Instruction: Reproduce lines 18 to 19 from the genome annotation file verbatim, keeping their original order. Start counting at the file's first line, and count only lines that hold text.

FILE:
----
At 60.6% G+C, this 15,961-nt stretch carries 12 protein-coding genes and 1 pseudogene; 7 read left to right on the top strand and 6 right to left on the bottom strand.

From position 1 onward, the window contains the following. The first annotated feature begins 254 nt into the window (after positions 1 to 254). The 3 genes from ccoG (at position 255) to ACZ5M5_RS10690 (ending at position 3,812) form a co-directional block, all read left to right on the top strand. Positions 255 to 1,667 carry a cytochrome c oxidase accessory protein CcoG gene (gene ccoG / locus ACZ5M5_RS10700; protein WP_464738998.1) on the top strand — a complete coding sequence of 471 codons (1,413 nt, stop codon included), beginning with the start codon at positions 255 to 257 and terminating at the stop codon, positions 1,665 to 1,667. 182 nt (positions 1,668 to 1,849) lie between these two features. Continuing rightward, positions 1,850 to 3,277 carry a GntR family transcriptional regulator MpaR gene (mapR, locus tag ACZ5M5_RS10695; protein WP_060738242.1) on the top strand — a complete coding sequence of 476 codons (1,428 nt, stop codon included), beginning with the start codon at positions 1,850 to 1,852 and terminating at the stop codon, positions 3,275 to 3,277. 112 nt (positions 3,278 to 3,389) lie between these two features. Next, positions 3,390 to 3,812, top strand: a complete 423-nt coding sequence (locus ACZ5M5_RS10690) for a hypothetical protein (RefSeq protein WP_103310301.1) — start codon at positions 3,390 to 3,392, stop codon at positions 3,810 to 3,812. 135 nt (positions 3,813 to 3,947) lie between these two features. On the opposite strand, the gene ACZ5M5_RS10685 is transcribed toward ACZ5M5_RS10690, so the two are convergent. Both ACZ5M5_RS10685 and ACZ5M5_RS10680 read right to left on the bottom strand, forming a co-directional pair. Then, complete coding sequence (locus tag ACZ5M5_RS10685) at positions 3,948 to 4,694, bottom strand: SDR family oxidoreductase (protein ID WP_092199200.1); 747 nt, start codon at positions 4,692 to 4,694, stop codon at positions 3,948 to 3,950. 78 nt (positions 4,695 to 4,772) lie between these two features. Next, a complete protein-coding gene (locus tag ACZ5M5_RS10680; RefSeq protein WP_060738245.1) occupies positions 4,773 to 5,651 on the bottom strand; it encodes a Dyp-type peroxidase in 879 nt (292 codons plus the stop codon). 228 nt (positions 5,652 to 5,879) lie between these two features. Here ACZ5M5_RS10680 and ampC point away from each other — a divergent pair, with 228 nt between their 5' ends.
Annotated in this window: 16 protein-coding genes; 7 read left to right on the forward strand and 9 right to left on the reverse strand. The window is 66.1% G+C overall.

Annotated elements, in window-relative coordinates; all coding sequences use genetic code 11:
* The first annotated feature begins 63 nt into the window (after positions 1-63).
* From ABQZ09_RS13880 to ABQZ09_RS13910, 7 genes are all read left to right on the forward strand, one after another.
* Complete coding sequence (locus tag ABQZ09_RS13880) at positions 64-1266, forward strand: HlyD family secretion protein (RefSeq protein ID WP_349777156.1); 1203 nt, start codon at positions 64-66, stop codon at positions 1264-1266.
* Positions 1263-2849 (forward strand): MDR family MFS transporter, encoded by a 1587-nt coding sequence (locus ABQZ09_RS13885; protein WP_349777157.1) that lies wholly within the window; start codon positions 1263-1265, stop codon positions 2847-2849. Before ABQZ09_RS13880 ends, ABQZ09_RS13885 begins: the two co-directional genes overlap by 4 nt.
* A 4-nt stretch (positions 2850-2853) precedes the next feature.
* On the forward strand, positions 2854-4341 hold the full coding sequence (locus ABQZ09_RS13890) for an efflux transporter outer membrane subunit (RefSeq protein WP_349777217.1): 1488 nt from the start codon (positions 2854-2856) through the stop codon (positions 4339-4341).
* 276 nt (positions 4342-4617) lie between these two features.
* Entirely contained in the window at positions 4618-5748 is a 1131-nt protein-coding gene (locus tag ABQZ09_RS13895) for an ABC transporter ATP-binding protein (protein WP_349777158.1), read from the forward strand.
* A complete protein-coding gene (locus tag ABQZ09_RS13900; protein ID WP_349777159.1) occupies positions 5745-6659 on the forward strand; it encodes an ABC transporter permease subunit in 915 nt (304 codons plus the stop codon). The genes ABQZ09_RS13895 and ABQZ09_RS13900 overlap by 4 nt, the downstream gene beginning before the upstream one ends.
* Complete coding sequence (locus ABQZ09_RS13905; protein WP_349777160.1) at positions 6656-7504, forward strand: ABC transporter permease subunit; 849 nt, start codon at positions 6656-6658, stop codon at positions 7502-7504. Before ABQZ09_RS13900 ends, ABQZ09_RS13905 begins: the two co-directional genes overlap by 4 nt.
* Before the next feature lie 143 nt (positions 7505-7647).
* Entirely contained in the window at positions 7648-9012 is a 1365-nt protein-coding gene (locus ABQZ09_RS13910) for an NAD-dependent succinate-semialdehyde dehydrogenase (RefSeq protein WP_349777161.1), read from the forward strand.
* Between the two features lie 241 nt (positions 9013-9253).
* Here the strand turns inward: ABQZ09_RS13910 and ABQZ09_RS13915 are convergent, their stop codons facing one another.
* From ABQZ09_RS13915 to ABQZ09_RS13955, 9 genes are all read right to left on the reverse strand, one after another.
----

* Here the strand turns inward: ABQZ09_RS13910 and ABQZ09_RS13915 are convergent, their stop codons facing one another.
* From ABQZ09_RS13915 to ABQZ09_RS13955, 9 genes are all read right to left on the reverse strand, one after another.